Considering the carrot that such an audit trail represents, you may wonder how governments and banks have yet to get to grips with cryptocurrency. The simple answer is that it was developed by the tech sector, not the banking sector. Cryptocurrency was born of ones and zeros, not notes and coins – although it is worth noting that the investment value attached to cryptocurrencies is measured very much in the traditional pounds and pence way.
You may wonder how governments and banks have yet to get to grips with cryptocurrency. The simple answer is that it was developed by the tech sector, not the banking sector.
What next for cryptocurrency?
Cryptocurrency is still very much in its infancy, so fears of a “bubble” and concerns around ICOs (initial coin offerings) – evidenced most recently by China’s ban of them – are far from unfounded. However, whilst some would argue that these are signs that cryptocurrency is one big “fraud”, others are more tempered, seeing it as a sign that the sector needs to grow up, and that it’s time for bankers and regulators to get involved.
One thing that could turn the heads of established players is Ethereum, a blockchain-based open software platform launched in 2013. Ethereum – and its various currencies – is the biggest current rival to Bitcoin and, according to the Cambridge Centre for Alternative Finance, the system attracting the attention of governments.
Ethereum technology brings blockchain to businesses, in particular to startups. The blockchain here is an online peer-to-peer (P2P) list of transactions. The list brings visibility (everyone can see it), and any type of contract – be it a sale, purchase or other kind of agreement – is instantaneous, secure and verifiable. Ethereum represents a new way to program the blockchain so that it can be used by any kind of software, and therefore by any kind of organisation selling any kind of product. It is secure, transparent, audited and digital.
If it is not clear how this works, then consider Uber. At present, customers pay Uber which in turn pays a ‘freelance’ driver for the fare, taking a cut of the payment for its services connecting the driver with the customer and facilitating the transaction. If Uber used Ethereum as a blockchain technology with a cryptocurrency, say UberCoin, payment would be exchanged faster, more securely and visibly. Because the process is decentralized, it would cost the customer less money and pay the driver more. Of course, this could cut out the middle man, making Uber central office obsolete. However, this is just a theoretical use, and how it will be applied is yet to be seen.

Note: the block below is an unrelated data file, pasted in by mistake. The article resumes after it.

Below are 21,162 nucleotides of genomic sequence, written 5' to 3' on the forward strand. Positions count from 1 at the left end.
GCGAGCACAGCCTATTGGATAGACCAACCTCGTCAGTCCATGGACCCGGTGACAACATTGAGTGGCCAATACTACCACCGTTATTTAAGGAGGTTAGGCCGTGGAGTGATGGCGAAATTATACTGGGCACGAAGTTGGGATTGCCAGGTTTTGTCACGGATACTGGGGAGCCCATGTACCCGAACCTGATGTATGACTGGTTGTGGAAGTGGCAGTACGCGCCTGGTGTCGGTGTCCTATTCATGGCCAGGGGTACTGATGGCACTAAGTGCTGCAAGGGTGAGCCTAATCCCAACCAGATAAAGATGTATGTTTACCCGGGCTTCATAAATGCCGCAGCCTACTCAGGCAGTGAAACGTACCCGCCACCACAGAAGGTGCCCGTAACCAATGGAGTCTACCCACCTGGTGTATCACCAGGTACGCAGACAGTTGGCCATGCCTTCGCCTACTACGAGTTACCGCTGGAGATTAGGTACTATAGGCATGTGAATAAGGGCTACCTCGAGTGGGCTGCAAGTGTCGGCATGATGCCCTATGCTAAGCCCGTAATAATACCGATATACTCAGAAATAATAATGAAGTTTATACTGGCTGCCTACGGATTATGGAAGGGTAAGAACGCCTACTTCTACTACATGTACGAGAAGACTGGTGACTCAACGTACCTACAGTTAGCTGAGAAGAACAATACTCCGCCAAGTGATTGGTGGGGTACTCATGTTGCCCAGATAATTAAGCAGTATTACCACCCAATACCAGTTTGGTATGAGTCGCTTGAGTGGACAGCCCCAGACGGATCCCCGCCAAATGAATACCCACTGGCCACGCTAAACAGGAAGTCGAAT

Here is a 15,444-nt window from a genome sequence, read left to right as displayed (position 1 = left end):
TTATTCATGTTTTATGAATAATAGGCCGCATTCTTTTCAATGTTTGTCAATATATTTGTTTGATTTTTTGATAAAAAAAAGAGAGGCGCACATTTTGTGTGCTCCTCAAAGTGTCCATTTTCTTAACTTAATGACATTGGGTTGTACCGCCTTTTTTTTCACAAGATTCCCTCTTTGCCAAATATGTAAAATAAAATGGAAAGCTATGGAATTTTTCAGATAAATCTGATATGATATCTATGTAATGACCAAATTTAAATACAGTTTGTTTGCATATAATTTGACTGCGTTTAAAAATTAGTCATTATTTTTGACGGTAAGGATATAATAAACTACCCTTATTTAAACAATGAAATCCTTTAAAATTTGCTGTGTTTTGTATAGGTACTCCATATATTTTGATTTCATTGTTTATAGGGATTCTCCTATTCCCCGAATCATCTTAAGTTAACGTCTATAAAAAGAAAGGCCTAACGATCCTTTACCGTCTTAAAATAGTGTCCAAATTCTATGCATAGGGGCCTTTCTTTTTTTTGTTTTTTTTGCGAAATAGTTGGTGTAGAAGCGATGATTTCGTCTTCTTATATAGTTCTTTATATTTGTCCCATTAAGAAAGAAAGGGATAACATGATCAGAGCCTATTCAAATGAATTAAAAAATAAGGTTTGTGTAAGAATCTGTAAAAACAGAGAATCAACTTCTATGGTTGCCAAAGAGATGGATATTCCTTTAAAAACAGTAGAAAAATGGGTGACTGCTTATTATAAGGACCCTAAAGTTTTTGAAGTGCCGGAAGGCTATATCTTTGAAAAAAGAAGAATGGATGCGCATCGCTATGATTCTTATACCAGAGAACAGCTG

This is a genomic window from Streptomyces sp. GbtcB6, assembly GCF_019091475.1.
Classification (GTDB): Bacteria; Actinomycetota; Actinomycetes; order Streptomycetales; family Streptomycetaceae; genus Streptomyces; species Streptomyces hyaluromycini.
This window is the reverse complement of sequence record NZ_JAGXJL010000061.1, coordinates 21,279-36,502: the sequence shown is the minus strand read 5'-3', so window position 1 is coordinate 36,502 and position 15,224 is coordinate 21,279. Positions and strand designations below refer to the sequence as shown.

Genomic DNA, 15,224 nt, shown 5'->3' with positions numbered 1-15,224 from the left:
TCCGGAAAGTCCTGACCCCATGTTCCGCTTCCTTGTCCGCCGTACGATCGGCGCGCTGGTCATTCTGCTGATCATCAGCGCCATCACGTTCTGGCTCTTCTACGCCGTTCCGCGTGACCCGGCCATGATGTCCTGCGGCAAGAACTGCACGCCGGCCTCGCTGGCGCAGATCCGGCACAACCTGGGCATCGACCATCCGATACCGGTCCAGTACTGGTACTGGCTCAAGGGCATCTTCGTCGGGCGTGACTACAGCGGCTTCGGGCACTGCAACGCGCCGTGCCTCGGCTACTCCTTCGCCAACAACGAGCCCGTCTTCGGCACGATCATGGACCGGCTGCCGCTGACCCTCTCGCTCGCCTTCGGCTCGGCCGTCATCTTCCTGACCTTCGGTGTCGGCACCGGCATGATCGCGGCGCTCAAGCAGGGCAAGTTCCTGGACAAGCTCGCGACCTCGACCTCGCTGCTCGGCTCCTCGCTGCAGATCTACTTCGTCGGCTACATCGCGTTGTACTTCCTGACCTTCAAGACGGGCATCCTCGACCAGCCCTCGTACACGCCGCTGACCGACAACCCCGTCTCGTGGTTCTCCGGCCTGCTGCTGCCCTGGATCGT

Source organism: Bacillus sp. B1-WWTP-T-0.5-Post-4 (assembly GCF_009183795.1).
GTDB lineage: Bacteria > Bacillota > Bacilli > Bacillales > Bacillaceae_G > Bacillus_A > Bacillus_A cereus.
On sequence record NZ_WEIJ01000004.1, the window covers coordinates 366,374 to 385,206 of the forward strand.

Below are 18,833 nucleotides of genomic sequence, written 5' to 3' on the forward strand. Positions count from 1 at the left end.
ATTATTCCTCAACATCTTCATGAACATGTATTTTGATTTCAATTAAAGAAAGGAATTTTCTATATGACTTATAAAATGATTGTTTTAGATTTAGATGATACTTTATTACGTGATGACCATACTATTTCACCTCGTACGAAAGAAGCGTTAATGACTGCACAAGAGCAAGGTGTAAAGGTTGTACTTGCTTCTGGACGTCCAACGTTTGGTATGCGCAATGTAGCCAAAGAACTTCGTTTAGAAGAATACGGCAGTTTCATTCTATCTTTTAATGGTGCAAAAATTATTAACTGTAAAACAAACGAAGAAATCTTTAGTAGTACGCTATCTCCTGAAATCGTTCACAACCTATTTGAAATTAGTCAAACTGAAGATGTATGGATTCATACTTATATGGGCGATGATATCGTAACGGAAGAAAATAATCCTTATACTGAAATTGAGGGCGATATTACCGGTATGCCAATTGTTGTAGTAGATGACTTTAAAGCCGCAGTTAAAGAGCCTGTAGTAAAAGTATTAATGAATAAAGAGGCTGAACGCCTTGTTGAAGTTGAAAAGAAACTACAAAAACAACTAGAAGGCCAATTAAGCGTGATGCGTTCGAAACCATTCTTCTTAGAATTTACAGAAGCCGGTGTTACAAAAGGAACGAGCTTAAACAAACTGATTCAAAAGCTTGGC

Cryptocurrency, and the technology behind it, also has the potential to bring financial inclusion to the world’s poorest people. This is evidenced by a new collaboration between Ripple and a handful of other tech partners, which is supported and funded by the Bill & Melinda Gates Foundation. Through a piece of open-source software called Mojaloop, Ripple believes it can transform the lives of billions by allowing them to make and receive payments, something the developed world takes for granted.
The potential of cryptocurrency to transform financial services can’t be ignored. Whilst it is still far behind traditional currencies as a payment method of choice, that's certainly not to say it always will be.
About the author
Sacha Bright is founder of businessagent.com, an online marketplace that connects ;businesses and entrepreneurs with investors and lenders.